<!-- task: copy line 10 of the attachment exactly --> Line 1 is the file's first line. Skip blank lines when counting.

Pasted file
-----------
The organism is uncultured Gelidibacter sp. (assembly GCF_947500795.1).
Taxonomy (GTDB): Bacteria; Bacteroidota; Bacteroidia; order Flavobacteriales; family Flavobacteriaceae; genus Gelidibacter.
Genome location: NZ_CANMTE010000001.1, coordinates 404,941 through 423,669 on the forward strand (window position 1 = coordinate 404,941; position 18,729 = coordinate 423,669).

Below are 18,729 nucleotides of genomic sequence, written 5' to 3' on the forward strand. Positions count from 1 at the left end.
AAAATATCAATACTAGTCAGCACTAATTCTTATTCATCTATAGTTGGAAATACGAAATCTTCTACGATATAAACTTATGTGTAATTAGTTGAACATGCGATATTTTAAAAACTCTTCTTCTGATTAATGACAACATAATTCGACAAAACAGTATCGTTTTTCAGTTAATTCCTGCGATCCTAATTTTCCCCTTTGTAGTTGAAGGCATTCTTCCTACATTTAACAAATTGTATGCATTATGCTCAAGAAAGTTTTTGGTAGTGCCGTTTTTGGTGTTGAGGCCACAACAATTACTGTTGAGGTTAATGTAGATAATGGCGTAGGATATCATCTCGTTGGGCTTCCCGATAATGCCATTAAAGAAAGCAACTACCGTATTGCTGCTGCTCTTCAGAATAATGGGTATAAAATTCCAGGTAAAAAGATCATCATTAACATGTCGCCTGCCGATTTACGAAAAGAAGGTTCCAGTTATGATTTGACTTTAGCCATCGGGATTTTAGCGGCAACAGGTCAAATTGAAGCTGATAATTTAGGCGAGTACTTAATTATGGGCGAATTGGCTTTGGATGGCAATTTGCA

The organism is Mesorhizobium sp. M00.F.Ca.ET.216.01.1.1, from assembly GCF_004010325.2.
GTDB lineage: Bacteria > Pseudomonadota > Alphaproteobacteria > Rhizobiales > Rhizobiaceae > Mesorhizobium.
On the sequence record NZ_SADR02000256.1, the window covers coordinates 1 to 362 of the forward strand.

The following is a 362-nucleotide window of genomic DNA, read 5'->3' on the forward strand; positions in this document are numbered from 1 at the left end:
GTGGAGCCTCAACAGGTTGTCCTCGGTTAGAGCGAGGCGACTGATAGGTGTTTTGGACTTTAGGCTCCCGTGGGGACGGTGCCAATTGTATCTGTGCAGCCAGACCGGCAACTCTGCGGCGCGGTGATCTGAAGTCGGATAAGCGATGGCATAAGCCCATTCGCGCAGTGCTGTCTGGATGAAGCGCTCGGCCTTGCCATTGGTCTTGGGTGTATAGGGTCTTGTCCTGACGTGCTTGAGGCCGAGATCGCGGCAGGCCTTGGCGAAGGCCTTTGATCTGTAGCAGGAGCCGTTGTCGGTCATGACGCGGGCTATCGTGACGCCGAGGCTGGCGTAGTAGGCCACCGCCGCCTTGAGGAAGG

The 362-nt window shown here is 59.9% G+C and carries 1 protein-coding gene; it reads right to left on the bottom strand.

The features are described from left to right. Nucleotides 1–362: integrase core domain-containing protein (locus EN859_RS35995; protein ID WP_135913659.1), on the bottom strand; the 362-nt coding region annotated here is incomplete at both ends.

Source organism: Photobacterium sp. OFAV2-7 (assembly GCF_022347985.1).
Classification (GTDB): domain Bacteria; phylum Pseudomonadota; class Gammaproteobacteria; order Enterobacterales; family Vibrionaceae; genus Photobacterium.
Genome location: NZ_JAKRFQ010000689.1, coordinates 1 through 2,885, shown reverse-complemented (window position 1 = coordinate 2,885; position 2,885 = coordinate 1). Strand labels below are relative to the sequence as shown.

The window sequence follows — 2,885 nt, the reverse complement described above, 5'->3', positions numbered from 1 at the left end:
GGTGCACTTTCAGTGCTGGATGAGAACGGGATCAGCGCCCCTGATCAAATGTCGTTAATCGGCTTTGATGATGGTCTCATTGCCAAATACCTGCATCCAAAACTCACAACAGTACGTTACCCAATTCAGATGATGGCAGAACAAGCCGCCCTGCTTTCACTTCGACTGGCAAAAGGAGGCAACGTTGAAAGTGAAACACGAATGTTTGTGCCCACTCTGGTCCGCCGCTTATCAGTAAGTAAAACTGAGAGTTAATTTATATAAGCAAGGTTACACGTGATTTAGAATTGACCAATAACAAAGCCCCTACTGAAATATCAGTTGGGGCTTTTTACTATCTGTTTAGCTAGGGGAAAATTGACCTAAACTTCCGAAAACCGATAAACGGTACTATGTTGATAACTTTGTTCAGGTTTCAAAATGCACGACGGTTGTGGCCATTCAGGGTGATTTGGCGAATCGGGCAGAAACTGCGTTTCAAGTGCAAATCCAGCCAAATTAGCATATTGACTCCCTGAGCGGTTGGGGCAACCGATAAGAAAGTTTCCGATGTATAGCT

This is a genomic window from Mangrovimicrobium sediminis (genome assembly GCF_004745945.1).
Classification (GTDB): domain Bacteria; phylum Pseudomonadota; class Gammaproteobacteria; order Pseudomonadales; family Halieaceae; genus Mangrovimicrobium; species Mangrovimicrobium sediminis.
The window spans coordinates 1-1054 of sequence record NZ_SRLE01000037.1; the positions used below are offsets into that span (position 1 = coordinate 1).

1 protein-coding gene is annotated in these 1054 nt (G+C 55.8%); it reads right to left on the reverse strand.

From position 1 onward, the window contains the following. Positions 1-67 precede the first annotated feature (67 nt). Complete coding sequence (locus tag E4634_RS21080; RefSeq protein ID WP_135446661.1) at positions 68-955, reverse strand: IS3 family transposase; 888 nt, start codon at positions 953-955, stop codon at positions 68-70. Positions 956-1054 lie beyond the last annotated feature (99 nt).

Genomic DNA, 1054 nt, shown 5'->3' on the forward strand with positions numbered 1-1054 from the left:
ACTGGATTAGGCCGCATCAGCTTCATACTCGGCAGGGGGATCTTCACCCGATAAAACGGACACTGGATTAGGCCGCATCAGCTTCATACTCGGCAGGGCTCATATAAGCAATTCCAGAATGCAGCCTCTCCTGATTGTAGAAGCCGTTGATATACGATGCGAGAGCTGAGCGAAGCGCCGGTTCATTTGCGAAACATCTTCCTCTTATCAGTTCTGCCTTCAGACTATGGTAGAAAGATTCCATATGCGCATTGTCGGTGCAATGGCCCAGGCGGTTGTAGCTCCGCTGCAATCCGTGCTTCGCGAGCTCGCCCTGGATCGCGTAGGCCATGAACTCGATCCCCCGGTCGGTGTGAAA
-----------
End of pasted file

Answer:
GTGGAGCCTCAACAGGTTGTCCTCGGTTAGAGCGAGGCGACTGATAGGTGTTTTGGACTTTAGGCTCCCGTGGGGACGGTGCCAATTGTATCTGTGCAGCCAGACCGGCAACTCTGCGGCGCGGTGATCTGAAGTCGGATAAGCGATGGCATAAGCCCATTCGCGCAGTGCTGTCTGGATGAAGCGCTCGGCCTTGCCATTGGTCTTGGGTGTATAGGGTCTTGTCCTGACGTGCTTGAGGCCGAGATCGCGGCAGGCCTTGGCGAAGGCCTTTGATCTGTAGCAGGAGCCGTTGTCGGTCATGACGCGGGCTATCGTGACGCCGAGGCTGGCGTAGTAGGCCACCGCCGCCTTGAGGAAGG